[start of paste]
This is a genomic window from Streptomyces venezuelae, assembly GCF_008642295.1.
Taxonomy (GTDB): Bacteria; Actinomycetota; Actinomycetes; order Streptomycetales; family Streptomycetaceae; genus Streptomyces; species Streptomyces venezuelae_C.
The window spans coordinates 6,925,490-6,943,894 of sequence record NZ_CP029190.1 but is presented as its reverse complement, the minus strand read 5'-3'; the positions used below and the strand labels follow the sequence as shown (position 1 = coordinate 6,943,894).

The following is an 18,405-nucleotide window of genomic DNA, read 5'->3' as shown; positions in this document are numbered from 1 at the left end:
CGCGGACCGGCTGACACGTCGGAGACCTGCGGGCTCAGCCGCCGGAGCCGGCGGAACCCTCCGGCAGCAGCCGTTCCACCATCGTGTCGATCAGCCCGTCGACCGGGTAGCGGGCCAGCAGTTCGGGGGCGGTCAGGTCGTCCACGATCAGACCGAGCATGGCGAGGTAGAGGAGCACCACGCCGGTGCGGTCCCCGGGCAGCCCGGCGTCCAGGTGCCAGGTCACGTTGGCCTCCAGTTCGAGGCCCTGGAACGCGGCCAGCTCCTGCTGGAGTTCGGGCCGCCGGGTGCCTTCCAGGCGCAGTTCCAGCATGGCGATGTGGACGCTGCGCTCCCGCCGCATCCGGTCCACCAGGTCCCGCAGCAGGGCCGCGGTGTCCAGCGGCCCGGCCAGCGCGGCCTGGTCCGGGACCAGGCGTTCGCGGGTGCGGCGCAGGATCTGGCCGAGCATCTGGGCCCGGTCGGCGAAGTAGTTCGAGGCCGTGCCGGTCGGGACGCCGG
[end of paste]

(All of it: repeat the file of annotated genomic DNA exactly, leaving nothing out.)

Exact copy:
This is a genomic window from Streptomyces venezuelae, assembly GCF_008642295.1.
Taxonomy (GTDB): Bacteria; Actinomycetota; Actinomycetes; order Streptomycetales; family Streptomycetaceae; genus Streptomyces; species Streptomyces venezuelae_C.
The window spans coordinates 6,925,490-6,943,894 of sequence record NZ_CP029190.1 but is presented as its reverse complement, the minus strand read 5'-3'; the positions used below and the strand labels follow the sequence as shown (position 1 = coordinate 6,943,894).

The following is an 18,405-nucleotide window of genomic DNA, read 5'->3' as shown; positions in this document are numbered from 1 at the left end:
CGCGGACCGGCTGACACGTCGGAGACCTGCGGGCTCAGCCGCCGGAGCCGGCGGAACCCTCCGGCAGCAGCCGTTCCACCATCGTGTCGATCAGCCCGTCGACCGGGTAGCGGGCCAGCAGTTCGGGGGCGGTCAGGTCGTCCACGATCAGACCGAGCATGGCGAGGTAGAGGAGCACCACGCCGGTGCGGTCCCCGGGCAGCCCGGCGTCCAGGTGCCAGGTCACGTTGGCCTCCAGTTCGAGGCCCTGGAACGCGGCCAGCTCCTGCTGGAGTTCGGGCCGCCGGGTGCCTTCCAGGCGCAGTTCCAGCATGGCGATGTGGACGCTGCGCTCCCGCCGCATCCGGTCCACCAGGTCCCGCAGCAGGGCCGCGGTGTCCAGCGGCCCGGCCAGCGCGGCCTGGTCCGGGACCAGGCGTTCGCGGGTGCGGCGCAGGATCTGGCCGAGCATCTGGGCCCGGTCGGCGAAGTAGTTCGAGGCCGTGCCGGTCGGGACGCCGG